This is the size pumpkin typically used to carve Jack o’ Lanterns, and if you’ve carved your share of these pumpkins over the last thirty years as I have, you think of these pumpkins, and probably all pumpkins in general, as one huge stringy mess widh a dry, flavorless “taste”…just sitting there begging to be carved lavishly, to be placed in a corner where they will eventually rot and have to be thrown away, or at best being used as a soup tureen.

Make Mine a Tall

This category includes pumpkins that weight from eight to twenty-five pounds, and the most common varieties include…

Fairytale

  • Best for…cooking or baking pumpkin pies.
  • Size…about 15″ around and 6″ high
  • Weight…twenty to thirty pounds
  • Skin Color…dark green turns to an orange color when ripe
  • Shape…flat
  • Shelf Life
  • Texture
  • Flesh Color…bright orange
  • Vertical Ribbing…,deep

Make mine a Venti

(15 to 25 pounds)

The following are some of the most common monster-sized pumpkins—such as the world record pumpkin that weighed over 2,300 pounds

These are the great big huge ones that are proudly shown by their owners at county fairs and international pumpkin harvest festivals…where the pumpkins compete for bragging rights—such as a award, ribbon, cash prize, and notoriety.

These pumpkins are really now grown to be eaten because these pumpkins often lack the flavor of smaller pumpkins.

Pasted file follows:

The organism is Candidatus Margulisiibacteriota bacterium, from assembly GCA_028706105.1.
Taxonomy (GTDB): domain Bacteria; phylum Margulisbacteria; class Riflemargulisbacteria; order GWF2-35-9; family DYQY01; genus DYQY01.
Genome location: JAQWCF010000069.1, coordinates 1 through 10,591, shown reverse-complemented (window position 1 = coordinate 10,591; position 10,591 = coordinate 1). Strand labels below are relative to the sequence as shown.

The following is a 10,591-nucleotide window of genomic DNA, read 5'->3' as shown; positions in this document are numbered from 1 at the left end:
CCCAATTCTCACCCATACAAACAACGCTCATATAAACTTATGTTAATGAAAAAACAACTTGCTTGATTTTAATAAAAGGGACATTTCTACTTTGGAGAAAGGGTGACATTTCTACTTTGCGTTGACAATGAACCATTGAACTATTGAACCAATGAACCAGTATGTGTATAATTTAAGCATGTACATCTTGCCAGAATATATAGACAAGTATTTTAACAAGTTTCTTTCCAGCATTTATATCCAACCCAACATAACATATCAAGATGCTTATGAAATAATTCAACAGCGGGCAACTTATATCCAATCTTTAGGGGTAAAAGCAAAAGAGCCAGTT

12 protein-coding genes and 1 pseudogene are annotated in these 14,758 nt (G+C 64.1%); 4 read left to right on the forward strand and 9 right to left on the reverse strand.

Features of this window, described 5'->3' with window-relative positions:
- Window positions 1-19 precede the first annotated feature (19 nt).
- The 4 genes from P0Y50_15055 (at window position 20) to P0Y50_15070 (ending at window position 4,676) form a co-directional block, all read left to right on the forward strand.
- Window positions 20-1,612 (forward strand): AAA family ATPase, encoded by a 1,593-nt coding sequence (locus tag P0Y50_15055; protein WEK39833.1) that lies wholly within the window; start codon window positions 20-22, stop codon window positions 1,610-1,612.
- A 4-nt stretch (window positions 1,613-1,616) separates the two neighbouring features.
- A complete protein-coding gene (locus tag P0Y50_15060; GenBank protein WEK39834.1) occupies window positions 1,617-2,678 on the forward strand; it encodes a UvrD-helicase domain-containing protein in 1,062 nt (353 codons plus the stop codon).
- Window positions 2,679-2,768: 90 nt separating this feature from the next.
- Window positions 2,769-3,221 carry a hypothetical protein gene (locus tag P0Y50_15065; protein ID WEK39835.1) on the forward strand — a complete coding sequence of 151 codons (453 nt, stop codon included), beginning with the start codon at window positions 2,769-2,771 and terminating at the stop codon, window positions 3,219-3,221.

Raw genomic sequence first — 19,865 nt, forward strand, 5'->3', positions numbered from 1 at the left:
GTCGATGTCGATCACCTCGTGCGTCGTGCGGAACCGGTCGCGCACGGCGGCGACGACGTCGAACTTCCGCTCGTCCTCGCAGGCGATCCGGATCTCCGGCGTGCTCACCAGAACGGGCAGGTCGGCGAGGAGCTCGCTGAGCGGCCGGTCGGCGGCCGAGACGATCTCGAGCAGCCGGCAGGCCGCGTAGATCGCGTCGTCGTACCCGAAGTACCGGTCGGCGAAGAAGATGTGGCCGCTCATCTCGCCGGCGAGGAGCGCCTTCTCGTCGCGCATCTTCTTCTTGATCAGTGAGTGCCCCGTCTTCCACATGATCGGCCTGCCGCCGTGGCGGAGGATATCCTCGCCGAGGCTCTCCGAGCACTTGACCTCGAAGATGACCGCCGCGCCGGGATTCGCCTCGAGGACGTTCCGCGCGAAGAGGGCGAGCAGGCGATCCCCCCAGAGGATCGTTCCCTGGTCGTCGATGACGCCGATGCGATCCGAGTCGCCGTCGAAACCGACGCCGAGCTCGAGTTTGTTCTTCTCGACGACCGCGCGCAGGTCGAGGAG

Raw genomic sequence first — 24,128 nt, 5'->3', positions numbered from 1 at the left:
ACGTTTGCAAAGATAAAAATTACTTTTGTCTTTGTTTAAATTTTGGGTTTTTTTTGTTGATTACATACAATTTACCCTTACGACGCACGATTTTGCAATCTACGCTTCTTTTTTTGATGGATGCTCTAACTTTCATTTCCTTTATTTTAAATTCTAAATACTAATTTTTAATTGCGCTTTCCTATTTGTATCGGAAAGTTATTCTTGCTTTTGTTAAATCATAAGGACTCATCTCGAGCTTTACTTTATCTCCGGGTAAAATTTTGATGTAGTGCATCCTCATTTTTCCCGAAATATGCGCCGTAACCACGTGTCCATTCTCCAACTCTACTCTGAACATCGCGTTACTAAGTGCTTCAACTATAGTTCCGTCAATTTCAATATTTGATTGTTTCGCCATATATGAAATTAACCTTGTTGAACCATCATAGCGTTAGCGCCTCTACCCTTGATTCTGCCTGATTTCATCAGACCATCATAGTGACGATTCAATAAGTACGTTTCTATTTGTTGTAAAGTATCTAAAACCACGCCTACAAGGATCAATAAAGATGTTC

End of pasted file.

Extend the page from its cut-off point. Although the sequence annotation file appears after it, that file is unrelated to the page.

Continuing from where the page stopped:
These pumpkins are really not good for carving either because scooping out the pulp can be a chore.

But they do make eye-catching displays on porches and in public places.

Some of the most common otf these pumpkins are,,,

  • Atlantic Giant
  • Big Max:
  • Big Moon
  • Dill’s Atlantic Giant
  • Mammoth Gold
  • Musquee de Provence.
  • Prizewinner
Sweet, Sweet Sunday

The Other PSL

By now if you’re anything like me, you’ve already spent half a paycheck on PSL’s, and your Starbucks membership has jumped from silver to platinum, completely hurdling over silver status.

But today I want to talk to you about another trend of this season…the other PSL…

 

…the Pumpkin Sales Lot…

The first time that I ever went to a “pumpkin patch” worth even mentioning was back when my girls were about five and seven…

That was about twenty years ago.

Up until that day I assumed that all pumpkins were orange and round, maybe even plastic since neither my parents or my husband for some strange reason never bothered to buy and carve the expected jack o’ lantern each Halloween…

We were doing good to simply put the tree up before New Year’s Day and take it down by Easter, right?!